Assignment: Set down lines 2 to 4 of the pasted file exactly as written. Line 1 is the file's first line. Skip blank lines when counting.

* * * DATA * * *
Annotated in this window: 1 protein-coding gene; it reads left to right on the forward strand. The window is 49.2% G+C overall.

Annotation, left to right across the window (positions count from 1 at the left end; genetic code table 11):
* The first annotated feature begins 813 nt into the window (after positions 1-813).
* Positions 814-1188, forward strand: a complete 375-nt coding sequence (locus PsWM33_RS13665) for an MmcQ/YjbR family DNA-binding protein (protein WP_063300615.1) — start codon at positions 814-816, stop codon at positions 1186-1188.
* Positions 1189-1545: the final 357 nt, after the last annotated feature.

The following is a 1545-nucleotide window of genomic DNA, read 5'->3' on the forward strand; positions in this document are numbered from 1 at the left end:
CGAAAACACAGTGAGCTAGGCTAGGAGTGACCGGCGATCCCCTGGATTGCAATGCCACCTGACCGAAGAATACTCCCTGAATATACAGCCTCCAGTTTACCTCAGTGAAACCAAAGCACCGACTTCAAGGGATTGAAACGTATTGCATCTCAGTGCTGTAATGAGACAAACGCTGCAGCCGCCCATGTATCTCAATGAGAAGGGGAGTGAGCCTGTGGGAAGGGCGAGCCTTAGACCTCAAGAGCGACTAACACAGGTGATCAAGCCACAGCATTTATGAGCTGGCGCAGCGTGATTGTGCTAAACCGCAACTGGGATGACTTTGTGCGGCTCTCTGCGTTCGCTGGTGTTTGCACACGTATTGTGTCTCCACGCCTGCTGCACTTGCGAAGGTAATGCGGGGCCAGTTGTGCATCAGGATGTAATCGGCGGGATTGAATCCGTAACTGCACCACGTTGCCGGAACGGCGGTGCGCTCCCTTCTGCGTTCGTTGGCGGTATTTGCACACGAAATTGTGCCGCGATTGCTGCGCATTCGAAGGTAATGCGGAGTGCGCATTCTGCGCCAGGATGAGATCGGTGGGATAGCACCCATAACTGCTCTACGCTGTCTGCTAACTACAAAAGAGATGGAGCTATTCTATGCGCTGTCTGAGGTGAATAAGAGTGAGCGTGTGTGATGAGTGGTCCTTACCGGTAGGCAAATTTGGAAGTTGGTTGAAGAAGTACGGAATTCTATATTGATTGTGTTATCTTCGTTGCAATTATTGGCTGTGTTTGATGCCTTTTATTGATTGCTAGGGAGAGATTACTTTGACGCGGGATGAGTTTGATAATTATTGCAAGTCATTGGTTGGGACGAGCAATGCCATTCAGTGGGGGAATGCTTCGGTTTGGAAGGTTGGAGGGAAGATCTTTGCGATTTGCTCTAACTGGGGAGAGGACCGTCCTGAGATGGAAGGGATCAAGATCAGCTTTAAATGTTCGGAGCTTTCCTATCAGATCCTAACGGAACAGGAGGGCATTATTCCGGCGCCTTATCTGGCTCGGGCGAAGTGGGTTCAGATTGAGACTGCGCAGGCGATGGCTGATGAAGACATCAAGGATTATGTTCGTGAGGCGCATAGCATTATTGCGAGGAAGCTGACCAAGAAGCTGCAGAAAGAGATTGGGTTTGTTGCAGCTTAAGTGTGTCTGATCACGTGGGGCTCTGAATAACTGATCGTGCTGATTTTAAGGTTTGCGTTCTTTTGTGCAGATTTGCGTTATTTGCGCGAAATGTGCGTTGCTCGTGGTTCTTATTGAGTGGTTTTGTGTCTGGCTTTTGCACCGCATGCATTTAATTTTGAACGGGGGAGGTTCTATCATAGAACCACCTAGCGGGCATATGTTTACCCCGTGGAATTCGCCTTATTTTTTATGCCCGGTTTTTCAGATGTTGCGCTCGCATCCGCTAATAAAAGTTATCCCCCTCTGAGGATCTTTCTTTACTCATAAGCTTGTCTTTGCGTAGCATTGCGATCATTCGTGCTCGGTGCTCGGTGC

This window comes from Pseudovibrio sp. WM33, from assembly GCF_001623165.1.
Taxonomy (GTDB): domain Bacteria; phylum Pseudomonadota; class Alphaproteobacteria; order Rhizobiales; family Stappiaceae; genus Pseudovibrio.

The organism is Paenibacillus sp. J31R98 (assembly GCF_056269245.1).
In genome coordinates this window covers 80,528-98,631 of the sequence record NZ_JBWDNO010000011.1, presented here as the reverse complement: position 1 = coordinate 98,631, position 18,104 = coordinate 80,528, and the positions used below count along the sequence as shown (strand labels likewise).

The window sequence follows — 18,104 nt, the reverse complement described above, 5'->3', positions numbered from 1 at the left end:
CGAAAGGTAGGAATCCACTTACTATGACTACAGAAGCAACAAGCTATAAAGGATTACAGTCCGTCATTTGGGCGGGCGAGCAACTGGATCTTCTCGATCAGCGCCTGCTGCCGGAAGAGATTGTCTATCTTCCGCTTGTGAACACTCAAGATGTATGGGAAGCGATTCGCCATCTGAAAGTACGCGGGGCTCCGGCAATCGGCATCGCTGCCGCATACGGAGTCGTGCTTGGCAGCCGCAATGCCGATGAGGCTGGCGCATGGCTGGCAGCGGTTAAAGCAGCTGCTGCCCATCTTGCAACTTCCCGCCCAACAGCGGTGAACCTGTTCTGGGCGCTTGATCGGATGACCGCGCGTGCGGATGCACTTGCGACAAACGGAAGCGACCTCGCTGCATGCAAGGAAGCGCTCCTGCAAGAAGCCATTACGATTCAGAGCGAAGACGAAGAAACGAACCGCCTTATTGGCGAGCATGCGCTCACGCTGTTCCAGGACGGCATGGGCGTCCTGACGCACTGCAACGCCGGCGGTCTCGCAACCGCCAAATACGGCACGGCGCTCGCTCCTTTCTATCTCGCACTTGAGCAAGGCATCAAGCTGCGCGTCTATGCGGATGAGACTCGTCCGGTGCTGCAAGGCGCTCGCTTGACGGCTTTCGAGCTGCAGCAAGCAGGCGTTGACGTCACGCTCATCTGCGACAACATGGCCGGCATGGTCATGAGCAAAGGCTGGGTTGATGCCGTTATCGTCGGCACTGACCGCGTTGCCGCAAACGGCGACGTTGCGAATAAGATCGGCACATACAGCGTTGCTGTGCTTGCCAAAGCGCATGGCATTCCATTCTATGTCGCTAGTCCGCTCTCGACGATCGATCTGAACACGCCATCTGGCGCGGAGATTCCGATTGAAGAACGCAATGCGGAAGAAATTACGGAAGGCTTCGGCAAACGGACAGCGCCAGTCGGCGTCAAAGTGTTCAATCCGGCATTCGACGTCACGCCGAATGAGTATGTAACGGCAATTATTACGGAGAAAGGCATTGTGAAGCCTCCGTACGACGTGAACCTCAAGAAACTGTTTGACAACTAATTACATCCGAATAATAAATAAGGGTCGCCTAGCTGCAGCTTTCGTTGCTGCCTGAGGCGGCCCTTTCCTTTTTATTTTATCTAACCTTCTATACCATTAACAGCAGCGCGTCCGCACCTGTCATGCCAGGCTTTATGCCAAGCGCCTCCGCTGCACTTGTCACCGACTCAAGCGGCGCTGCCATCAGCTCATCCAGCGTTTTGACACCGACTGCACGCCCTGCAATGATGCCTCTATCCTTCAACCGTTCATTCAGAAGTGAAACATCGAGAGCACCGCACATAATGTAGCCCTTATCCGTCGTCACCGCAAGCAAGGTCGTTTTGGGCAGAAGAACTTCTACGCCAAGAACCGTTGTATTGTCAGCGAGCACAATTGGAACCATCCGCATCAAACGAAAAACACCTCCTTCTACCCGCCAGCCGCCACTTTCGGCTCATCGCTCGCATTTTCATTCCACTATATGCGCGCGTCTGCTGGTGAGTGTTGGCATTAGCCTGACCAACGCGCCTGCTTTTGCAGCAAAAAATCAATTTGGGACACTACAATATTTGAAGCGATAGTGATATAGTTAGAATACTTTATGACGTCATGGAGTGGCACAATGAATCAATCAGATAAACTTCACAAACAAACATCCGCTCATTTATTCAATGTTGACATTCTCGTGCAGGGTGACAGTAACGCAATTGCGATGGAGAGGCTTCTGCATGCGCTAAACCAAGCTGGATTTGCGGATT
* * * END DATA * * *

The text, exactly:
Annotation, left to right across the window (positions count from 1 at the left end; genetic code table 11):
* The first annotated feature begins 813 nt into the window (after positions 1-813).
* Positions 814-1188, forward strand: a complete 375-nt coding sequence (locus PsWM33_RS13665) for an MmcQ/YjbR family DNA-binding protein (protein WP_063300615.1) — start codon at positions 814-816, stop codon at positions 1186-1188.